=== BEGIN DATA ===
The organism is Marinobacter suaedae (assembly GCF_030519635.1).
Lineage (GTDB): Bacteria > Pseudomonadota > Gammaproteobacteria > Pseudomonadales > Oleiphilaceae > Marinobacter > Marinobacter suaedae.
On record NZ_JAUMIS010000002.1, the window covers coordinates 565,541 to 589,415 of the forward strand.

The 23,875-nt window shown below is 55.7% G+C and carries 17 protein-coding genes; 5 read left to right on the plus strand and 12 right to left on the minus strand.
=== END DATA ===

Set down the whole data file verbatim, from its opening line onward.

The organism is Marinobacter suaedae (assembly GCF_030519635.1).
Lineage (GTDB): Bacteria > Pseudomonadota > Gammaproteobacteria > Pseudomonadales > Oleiphilaceae > Marinobacter > Marinobacter suaedae.
On record NZ_JAUMIS010000002.1, the window covers coordinates 565,541 to 589,415 of the forward strand.

The 23,875-nt window shown below is 55.7% G+C and carries 17 protein-coding genes; 5 read left to right on the plus strand and 12 right to left on the minus strand.